OurAfrica.Travel has reported another successful event, with almost 24 000 meetings taking place, connecting 1 177 global buyers to 340 exhibitors from Africa and the Indian Ocean islands.

Co-organiser Allie Hunt says travel bookings are slowly starting to pick up, and that the US market is showing an increased interest in Africa and its open spaces and remote locations.

She says, “I truly believe that the US market will, for the foreseeable future, be the saviour of tourism in South Africa and the rest of the continent. Our exhibitors agree that there is keen interest from the American market and now more than ever before, Africa is seen as a bucket list destination. In many cases, these once-in-a-lifetime trips with loved ones are being brought forward as people all over the world adjust to life in the wake of the pandemic.”

“I truly believe that the US market will, for the foreseeable future, be the saviour of tourism in South Africa and the rest of the continent.”

She adds, “It’s likely that the over-50’s with more disposable income will be the first to travel once they have received their vaccines. This is of particular good news for the luxury travel industry.”

OurAfrica.Travel was hosted over two weeks, from 1 to 12 March 2021, and proved an incredibly cost-effective way to do business. There was no cost to buyers for to attend, and, on average, the cost for exhibitors was only R48/US$3 per meeting.

On average, the cost for exhibitors was only R48/US$3 per meeting.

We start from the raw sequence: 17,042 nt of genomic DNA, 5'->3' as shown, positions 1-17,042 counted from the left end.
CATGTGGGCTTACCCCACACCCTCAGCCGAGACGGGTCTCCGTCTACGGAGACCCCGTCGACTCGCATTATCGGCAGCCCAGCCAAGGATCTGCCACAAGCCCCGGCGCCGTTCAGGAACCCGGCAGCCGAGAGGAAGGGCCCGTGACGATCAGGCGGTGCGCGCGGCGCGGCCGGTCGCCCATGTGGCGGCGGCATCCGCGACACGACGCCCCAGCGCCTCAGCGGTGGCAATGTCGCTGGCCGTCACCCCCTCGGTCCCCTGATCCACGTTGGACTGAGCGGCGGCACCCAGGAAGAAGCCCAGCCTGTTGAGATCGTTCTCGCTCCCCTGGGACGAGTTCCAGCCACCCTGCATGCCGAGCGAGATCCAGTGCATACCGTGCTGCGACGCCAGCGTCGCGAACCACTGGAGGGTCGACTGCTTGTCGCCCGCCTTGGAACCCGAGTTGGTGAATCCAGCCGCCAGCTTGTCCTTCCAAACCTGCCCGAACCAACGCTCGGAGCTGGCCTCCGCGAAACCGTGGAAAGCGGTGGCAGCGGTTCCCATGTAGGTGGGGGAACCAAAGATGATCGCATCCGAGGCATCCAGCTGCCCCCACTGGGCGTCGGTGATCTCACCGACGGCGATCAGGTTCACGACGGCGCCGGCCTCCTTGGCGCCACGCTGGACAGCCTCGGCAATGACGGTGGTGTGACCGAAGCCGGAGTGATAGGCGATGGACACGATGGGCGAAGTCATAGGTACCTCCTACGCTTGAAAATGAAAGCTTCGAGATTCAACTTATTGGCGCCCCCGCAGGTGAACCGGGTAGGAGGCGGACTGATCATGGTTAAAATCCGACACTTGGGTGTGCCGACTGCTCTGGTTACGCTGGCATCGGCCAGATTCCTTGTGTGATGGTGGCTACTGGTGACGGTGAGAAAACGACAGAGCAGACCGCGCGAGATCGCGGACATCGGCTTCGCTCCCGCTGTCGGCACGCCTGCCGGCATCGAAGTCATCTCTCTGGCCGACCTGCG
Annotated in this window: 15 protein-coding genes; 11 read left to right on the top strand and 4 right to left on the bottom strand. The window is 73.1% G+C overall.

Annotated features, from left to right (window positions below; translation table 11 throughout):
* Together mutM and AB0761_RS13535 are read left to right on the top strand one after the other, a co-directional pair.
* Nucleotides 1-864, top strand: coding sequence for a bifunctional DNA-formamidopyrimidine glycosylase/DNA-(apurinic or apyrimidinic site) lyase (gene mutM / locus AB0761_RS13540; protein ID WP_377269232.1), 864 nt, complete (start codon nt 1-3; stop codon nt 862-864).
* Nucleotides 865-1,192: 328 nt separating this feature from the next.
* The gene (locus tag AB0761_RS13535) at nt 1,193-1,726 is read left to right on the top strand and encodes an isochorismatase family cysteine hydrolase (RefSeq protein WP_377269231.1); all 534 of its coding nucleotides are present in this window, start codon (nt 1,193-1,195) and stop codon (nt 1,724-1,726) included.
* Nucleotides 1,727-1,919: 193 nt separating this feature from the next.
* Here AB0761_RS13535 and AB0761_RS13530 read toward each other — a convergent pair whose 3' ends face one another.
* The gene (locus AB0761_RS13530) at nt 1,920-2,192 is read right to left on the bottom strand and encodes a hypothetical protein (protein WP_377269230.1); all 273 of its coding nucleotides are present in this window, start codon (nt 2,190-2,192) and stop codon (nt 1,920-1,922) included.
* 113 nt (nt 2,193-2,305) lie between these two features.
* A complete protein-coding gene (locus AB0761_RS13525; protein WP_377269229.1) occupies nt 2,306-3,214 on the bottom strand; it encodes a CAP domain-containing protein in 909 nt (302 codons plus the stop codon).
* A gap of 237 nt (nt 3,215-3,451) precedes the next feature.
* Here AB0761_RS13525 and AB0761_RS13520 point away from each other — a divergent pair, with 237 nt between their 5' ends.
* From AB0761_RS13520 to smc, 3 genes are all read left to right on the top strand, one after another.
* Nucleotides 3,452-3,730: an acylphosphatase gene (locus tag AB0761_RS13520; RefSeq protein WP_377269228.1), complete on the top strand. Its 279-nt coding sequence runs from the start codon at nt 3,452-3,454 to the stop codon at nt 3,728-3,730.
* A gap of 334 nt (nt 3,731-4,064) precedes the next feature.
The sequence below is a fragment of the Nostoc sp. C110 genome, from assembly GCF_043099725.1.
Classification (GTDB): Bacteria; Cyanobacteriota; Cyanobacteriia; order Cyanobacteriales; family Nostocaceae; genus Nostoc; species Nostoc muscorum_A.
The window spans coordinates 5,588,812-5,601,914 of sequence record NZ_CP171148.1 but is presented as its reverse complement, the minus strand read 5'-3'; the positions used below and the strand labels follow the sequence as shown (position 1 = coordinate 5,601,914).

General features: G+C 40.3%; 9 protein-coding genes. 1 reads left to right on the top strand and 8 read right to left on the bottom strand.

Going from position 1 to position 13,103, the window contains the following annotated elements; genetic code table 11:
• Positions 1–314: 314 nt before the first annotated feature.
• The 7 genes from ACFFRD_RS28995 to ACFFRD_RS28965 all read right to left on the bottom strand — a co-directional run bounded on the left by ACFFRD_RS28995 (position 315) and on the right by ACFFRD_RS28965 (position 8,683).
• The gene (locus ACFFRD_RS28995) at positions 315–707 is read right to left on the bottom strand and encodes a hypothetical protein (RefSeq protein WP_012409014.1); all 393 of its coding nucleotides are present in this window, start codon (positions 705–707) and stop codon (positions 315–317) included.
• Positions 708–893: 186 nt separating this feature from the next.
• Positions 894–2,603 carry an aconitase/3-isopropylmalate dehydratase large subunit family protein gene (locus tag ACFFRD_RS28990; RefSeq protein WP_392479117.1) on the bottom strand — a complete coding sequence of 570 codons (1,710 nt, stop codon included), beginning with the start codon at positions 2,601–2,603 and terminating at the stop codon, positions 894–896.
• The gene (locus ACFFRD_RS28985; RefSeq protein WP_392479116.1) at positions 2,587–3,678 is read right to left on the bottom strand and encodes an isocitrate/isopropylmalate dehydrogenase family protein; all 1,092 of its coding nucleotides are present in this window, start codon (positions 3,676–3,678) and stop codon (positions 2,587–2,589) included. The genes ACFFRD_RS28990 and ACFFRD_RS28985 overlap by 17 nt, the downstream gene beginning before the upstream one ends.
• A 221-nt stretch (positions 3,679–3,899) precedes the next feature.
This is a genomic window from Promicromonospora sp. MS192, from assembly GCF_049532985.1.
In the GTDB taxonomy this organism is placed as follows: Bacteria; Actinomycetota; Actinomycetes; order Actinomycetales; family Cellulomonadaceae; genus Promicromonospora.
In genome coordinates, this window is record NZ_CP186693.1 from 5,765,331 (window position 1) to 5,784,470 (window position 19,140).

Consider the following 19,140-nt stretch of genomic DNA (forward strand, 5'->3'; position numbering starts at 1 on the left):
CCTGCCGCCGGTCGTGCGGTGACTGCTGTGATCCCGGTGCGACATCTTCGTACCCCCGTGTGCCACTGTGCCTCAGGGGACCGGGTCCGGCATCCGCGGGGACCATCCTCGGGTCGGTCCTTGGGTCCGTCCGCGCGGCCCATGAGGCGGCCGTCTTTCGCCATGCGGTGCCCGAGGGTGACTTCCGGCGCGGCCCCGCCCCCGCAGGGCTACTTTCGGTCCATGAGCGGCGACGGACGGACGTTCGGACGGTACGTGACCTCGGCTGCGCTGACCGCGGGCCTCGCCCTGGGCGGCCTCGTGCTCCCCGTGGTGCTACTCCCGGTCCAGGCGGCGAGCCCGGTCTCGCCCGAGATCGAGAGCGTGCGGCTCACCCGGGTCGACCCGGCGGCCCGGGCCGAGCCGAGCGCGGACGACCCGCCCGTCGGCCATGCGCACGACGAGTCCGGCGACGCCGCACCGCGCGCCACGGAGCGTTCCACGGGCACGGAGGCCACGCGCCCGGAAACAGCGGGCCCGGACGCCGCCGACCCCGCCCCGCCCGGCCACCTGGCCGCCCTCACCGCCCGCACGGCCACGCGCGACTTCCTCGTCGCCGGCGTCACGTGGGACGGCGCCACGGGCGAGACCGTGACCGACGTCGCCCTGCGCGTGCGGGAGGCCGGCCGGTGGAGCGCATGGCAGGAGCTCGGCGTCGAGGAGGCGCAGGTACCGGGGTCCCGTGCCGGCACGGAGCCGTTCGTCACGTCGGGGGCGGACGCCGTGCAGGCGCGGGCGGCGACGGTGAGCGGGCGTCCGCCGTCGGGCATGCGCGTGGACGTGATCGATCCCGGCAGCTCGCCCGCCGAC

Additionally, the virtual format has proven to be far more climate-friendly compared to if more than 1 000 participants had had to catch flights to be there in-person. For example, a return flight from London to Cape Town averages 5 848 kg of carbon dioxide, and from Los Angeles to Cape Town 10 644 kg of carbon dioxide. These individual flights require 244 and 444 trees to be planted, respectively, to offset these carbon footprints.

With these benefits in mind, and the risks that Covid-19 still poses, co-organiser Storm Napier believes virtual events are here to stay – at least for now. However, she is also optimistic about the future; “Despite extremely trying times, OurAfrica.Travel 2021 has brought a much-needed flicker of hope and positivity to the African and Indian Ocean Islands travel industry. Exhibitor and buyer feedback indicate there is an increase in enquiries over the last six weeks in some key source markets. With vaccinations picking up pace globally and a combined pent-up demand, the desire to travel is good news for both Africa and the Indian Ocean Islands.”

 

READ: ATTA’s 2021 Travel Recovery SnapShot survey